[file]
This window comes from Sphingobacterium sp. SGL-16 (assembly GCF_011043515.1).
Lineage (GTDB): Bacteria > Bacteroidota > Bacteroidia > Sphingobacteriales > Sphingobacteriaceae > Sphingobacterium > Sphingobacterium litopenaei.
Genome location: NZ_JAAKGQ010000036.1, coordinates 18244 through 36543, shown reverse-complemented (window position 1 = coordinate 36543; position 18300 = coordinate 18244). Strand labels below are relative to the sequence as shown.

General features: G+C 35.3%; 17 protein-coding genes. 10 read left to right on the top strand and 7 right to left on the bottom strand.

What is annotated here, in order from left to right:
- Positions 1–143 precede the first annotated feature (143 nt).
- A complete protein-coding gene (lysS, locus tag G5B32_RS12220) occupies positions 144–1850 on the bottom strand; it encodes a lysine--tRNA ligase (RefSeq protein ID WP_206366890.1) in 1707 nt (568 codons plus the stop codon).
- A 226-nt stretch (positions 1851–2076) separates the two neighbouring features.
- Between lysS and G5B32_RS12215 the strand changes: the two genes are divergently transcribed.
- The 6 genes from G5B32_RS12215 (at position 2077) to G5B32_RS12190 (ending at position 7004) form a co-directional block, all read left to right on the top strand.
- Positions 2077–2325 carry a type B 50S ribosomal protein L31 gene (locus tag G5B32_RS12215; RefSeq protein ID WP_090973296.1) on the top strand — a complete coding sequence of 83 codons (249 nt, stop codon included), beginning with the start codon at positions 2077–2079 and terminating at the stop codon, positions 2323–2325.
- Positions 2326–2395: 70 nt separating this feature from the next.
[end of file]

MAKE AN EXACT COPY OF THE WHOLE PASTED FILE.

This window comes from Sphingobacterium sp. SGL-16 (assembly GCF_011043515.1).
Lineage (GTDB): Bacteria > Bacteroidota > Bacteroidia > Sphingobacteriales > Sphingobacteriaceae > Sphingobacterium > Sphingobacterium litopenaei.
Genome location: NZ_JAAKGQ010000036.1, coordinates 18244 through 36543, shown reverse-complemented (window position 1 = coordinate 36543; position 18300 = coordinate 18244). Strand labels below are relative to the sequence as shown.

General features: G+C 35.3%; 17 protein-coding genes. 10 read left to right on the top strand and 7 right to left on the bottom strand.

What is annotated here, in order from left to right:
- Positions 1–143 precede the first annotated feature (143 nt).
- A complete protein-coding gene (lysS, locus tag G5B32_RS12220) occupies positions 144–1850 on the bottom strand; it encodes a lysine--tRNA ligase (RefSeq protein ID WP_206366890.1) in 1707 nt (568 codons plus the stop codon).
- A 226-nt stretch (positions 1851–2076) separates the two neighbouring features.
- Between lysS and G5B32_RS12215 the strand changes: the two genes are divergently transcribed.
- The 6 genes from G5B32_RS12215 (at position 2077) to G5B32_RS12190 (ending at position 7004) form a co-directional block, all read left to right on the top strand.
- Positions 2077–2325 carry a type B 50S ribosomal protein L31 gene (locus tag G5B32_RS12215; RefSeq protein ID WP_090973296.1) on the top strand — a complete coding sequence of 83 codons (249 nt, stop codon included), beginning with the start codon at positions 2077–2079 and terminating at the stop codon, positions 2323–2325.
- Positions 2326–2395: 70 nt separating this feature from the next.